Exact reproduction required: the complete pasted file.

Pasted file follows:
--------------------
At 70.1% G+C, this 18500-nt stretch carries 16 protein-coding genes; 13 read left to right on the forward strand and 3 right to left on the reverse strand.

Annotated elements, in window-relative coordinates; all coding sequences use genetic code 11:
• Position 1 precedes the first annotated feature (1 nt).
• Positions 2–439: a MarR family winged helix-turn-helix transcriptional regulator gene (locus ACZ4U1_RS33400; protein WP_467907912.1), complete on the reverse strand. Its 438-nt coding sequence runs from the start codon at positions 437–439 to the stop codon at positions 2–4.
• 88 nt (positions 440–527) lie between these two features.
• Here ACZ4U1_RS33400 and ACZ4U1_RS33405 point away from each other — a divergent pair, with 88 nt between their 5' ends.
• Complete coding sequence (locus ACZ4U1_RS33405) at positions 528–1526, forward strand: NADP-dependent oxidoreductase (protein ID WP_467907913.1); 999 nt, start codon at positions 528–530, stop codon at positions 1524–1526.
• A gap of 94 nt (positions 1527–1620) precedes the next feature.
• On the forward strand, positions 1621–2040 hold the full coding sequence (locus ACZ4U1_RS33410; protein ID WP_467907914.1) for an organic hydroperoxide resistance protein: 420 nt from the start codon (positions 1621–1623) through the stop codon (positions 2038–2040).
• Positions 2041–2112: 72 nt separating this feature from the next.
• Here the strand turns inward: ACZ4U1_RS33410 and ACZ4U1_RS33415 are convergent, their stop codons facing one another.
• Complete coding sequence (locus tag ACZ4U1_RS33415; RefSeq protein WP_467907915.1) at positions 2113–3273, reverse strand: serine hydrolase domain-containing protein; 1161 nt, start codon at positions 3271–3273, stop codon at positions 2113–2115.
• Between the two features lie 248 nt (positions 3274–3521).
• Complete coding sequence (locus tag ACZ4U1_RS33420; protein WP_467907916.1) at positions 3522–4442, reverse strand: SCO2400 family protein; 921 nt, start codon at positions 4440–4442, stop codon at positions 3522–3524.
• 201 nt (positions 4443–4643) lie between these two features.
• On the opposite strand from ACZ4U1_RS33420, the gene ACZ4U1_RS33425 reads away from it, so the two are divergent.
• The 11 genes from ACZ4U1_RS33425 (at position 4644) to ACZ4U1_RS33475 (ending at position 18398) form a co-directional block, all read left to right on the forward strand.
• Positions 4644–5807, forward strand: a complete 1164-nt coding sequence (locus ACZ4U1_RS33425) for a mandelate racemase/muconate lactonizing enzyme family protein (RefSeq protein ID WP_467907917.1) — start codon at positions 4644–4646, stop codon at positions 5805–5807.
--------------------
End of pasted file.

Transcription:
At 70.1% G+C, this 18500-nt stretch carries 16 protein-coding genes; 13 read left to right on the forward strand and 3 right to left on the reverse strand.

Annotated elements, in window-relative coordinates; all coding sequences use genetic code 11:
• Position 1 precedes the first annotated feature (1 nt).
• Positions 2–439: a MarR family winged helix-turn-helix transcriptional regulator gene (locus ACZ4U1_RS33400; protein WP_467907912.1), complete on the reverse strand. Its 438-nt coding sequence runs from the start codon at positions 437–439 to the stop codon at positions 2–4.
• 88 nt (positions 440–527) lie between these two features.
• Here ACZ4U1_RS33400 and ACZ4U1_RS33405 point away from each other — a divergent pair, with 88 nt between their 5' ends.
• Complete coding sequence (locus ACZ4U1_RS33405) at positions 528–1526, forward strand: NADP-dependent oxidoreductase (protein ID WP_467907913.1); 999 nt, start codon at positions 528–530, stop codon at positions 1524–1526.
• A gap of 94 nt (positions 1527–1620) precedes the next feature.
• On the forward strand, positions 1621–2040 hold the full coding sequence (locus ACZ4U1_RS33410; protein ID WP_467907914.1) for an organic hydroperoxide resistance protein: 420 nt from the start codon (positions 1621–1623) through the stop codon (positions 2038–2040).
• Positions 2041–2112: 72 nt separating this feature from the next.
• Here the strand turns inward: ACZ4U1_RS33410 and ACZ4U1_RS33415 are convergent, their stop codons facing one another.
• Complete coding sequence (locus tag ACZ4U1_RS33415; RefSeq protein WP_467907915.1) at positions 2113–3273, reverse strand: serine hydrolase domain-containing protein; 1161 nt, start codon at positions 3271–3273, stop codon at positions 2113–2115.
• Between the two features lie 248 nt (positions 3274–3521).
• Complete coding sequence (locus tag ACZ4U1_RS33420; protein WP_467907916.1) at positions 3522–4442, reverse strand: SCO2400 family protein; 921 nt, start codon at positions 4440–4442, stop codon at positions 3522–3524.
• 201 nt (positions 4443–4643) lie between these two features.
• On the opposite strand from ACZ4U1_RS33420, the gene ACZ4U1_RS33425 reads away from it, so the two are divergent.
• The 11 genes from ACZ4U1_RS33425 (at position 4644) to ACZ4U1_RS33475 (ending at position 18398) form a co-directional block, all read left to right on the forward strand.
• Positions 4644–5807, forward strand: a complete 1164-nt coding sequence (locus ACZ4U1_RS33425) for a mandelate racemase/muconate lactonizing enzyme family protein (RefSeq protein ID WP_467907917.1) — start codon at positions 4644–4646, stop codon at positions 5805–5807.